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Metal fume fever.
Occup Med: State of the Art Rev 1993 Jul; 8(3):504-517
Metal fume fever is an acute self-limited illness induced most commonly by inhalation of zinc oxide fumes. The affected individual characteristically experiences the rapid onset of intense shaking chills, fever, and body aches a few hours after exposure, and symptoms dissipate spontaneously. While the occurrence of metal fume fever appears to be widespread and the current TLV/PEL of 5 mg/m3 and STEL of 10 mg/m3 may not be fully protective, no chronic health sequelae have been documented to date. Nonetheless, as any worker who has experienced a full-blown case will likely testify, metal fume fever remains one of the more noxious short-term illnesses contracted in the workplace, and its prevention deserves serious attention.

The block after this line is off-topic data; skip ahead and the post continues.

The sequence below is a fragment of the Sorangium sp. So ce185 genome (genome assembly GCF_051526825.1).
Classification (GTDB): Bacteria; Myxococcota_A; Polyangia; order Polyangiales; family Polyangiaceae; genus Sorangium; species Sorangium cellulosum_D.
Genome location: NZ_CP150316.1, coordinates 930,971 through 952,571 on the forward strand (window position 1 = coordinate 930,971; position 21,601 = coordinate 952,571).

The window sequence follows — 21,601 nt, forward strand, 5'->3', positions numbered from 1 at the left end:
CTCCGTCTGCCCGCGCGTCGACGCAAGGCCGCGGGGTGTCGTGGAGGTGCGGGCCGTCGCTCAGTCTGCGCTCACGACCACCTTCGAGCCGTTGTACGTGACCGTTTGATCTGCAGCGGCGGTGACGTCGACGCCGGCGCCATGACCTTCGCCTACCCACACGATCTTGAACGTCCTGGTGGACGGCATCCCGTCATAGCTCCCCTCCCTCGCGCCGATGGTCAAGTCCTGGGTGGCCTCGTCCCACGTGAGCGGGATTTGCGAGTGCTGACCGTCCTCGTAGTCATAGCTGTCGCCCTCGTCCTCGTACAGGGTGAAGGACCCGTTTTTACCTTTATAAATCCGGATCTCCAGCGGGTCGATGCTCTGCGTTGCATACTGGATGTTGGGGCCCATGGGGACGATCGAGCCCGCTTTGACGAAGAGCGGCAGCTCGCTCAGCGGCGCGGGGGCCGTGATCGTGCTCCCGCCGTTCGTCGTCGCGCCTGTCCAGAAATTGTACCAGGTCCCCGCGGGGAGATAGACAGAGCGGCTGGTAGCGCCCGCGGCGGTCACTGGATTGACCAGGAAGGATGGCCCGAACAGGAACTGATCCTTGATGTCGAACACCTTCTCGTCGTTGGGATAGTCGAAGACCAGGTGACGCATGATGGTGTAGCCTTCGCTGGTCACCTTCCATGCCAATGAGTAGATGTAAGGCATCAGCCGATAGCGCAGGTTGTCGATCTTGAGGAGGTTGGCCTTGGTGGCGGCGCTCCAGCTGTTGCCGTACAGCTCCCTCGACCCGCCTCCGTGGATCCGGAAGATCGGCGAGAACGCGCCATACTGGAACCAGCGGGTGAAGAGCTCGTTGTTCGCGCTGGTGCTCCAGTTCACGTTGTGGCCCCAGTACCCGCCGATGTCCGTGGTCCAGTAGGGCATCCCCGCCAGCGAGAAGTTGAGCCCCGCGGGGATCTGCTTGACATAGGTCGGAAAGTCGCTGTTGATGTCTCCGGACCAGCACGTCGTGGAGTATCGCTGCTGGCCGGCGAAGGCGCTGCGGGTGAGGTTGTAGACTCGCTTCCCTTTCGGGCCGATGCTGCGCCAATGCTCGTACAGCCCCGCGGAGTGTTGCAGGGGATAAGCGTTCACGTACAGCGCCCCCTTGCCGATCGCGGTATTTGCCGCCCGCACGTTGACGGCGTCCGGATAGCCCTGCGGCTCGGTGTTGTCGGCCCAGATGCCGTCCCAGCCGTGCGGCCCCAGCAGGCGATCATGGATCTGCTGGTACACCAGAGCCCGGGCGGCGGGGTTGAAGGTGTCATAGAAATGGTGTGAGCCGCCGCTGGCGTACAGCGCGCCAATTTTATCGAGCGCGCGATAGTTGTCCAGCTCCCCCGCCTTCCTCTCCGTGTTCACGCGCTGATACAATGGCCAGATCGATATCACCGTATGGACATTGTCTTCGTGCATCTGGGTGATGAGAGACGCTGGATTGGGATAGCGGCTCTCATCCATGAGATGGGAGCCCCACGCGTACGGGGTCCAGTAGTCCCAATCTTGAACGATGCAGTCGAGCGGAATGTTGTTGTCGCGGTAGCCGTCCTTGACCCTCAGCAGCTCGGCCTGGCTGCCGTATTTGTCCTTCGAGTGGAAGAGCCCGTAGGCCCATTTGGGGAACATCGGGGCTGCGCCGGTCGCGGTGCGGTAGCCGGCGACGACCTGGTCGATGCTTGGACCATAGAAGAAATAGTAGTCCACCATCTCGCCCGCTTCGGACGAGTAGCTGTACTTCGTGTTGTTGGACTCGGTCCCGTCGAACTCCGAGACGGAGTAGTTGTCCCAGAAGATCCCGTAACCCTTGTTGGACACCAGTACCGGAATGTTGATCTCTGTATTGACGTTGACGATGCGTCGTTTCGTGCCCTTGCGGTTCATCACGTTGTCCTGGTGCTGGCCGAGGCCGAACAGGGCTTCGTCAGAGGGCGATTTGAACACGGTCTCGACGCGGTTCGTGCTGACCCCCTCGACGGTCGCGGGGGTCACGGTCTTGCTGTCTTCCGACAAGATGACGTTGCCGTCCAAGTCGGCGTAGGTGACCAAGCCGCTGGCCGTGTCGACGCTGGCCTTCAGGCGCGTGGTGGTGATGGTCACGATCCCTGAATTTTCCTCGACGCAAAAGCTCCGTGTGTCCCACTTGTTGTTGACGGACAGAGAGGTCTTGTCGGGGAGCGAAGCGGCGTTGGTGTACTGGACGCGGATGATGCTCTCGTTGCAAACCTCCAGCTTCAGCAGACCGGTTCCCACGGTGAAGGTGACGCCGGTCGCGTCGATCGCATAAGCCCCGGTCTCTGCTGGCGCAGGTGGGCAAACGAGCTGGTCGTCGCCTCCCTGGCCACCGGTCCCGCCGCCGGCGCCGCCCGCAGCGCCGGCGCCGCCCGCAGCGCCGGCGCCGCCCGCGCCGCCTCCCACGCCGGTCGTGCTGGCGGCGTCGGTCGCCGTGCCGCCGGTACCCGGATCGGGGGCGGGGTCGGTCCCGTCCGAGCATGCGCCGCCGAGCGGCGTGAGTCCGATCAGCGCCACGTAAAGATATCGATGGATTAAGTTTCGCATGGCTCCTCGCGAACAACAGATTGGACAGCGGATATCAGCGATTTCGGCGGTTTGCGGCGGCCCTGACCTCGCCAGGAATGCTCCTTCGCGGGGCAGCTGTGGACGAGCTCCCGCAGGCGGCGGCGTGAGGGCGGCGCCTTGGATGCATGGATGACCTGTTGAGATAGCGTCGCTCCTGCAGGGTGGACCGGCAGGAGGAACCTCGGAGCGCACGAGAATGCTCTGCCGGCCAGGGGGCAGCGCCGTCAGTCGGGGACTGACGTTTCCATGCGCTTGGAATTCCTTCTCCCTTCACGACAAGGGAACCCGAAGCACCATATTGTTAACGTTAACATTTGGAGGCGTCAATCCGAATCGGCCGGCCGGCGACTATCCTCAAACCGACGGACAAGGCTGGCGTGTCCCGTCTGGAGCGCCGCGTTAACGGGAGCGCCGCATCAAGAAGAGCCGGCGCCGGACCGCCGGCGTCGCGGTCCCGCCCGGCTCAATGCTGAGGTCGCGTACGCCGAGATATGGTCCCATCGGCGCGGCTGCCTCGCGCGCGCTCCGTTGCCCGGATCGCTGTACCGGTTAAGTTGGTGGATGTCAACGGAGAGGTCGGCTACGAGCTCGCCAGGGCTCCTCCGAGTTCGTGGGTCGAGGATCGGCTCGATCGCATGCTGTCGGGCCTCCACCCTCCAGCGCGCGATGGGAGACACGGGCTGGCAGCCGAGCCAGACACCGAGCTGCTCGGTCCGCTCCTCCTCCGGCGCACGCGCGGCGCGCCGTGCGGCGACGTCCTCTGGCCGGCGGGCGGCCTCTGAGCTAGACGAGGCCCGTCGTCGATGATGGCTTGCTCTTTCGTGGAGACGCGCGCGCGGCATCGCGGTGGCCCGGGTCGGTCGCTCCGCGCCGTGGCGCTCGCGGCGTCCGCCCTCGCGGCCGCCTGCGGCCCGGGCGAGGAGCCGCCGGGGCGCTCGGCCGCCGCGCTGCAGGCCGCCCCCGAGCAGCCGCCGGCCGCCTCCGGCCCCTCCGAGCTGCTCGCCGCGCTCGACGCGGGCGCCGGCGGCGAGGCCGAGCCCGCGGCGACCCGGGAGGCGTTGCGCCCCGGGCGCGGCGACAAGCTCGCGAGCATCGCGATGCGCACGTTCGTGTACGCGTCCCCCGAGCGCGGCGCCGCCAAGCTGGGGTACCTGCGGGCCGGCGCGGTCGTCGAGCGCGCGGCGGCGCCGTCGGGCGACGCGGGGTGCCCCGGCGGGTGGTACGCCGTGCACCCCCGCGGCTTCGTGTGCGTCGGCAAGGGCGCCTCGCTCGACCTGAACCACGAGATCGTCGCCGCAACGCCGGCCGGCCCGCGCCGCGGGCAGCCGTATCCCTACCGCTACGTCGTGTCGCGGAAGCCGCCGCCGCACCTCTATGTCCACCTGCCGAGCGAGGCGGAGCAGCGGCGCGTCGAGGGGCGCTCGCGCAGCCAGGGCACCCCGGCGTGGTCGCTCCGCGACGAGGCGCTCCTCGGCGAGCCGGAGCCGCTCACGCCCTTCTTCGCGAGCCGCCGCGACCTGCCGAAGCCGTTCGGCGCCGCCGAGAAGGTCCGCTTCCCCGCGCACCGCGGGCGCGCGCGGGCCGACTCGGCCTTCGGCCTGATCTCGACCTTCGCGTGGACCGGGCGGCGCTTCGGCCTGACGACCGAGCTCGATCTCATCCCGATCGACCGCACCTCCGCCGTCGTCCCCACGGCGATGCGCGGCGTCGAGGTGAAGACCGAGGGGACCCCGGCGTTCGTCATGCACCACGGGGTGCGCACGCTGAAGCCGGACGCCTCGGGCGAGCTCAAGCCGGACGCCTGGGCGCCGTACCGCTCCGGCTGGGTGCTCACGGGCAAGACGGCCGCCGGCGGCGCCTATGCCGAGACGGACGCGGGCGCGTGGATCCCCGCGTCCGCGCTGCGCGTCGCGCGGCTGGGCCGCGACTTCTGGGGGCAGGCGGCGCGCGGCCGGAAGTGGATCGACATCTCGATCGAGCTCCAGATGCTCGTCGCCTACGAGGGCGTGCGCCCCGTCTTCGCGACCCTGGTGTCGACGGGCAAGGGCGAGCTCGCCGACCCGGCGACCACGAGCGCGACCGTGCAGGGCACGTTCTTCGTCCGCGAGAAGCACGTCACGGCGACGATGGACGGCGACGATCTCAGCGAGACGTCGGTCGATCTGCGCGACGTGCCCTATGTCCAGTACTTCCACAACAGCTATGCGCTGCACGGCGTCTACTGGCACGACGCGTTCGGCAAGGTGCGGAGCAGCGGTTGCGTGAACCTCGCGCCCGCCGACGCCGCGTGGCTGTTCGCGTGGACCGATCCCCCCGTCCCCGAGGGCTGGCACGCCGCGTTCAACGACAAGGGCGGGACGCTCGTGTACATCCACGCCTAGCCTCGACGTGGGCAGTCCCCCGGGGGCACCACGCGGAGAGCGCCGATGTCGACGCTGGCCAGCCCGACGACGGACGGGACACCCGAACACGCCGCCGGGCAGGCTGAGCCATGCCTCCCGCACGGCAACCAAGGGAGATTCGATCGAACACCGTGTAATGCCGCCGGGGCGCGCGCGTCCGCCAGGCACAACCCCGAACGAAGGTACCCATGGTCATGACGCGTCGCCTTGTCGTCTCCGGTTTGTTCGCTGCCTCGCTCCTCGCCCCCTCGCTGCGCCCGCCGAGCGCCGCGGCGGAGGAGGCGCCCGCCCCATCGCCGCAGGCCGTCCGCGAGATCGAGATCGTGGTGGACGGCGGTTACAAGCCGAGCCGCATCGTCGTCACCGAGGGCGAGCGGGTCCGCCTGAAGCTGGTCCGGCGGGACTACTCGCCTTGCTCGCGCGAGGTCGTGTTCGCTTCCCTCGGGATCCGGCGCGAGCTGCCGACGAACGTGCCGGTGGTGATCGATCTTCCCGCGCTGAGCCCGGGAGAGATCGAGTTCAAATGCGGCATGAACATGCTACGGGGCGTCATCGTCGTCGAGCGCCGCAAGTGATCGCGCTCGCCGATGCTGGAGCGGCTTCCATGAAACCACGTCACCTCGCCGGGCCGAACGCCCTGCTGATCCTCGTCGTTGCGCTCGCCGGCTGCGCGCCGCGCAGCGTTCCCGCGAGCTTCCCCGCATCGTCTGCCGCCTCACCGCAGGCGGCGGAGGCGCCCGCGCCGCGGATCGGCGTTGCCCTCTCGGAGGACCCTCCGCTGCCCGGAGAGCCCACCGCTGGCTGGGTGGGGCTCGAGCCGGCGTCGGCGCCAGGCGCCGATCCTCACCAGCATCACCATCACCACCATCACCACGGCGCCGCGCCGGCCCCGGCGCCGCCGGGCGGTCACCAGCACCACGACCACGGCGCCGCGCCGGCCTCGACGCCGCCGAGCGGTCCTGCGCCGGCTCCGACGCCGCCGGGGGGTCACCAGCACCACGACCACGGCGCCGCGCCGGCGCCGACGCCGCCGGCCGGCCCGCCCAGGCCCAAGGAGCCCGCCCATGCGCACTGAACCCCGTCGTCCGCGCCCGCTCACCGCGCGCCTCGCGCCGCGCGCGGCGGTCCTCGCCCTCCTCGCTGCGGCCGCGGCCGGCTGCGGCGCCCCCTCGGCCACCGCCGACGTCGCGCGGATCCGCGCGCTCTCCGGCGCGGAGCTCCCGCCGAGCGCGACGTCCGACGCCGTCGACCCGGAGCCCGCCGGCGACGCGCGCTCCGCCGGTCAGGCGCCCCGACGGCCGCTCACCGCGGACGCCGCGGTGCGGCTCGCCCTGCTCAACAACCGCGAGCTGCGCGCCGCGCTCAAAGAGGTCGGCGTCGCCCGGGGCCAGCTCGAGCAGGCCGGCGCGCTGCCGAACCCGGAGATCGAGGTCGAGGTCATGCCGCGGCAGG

Fumes; Metal-fumes; Metallic-fumes; Respiratory-infections; Respiratory-system-disorders; Respiratory-irritants; Exposure-levels
Terry Gordon, PhD, Department of Environmental Medicine, New York University Medical Center, Long Meadow Road, Tuxedo, NY 10987
Issue of Publication
Occupational Medicine: State of the Art Reviews. Occupational Skin Disease
Page last reviewed: September 2, 2020
Content source: National Institute for Occupational Safety and Health Education and Information Division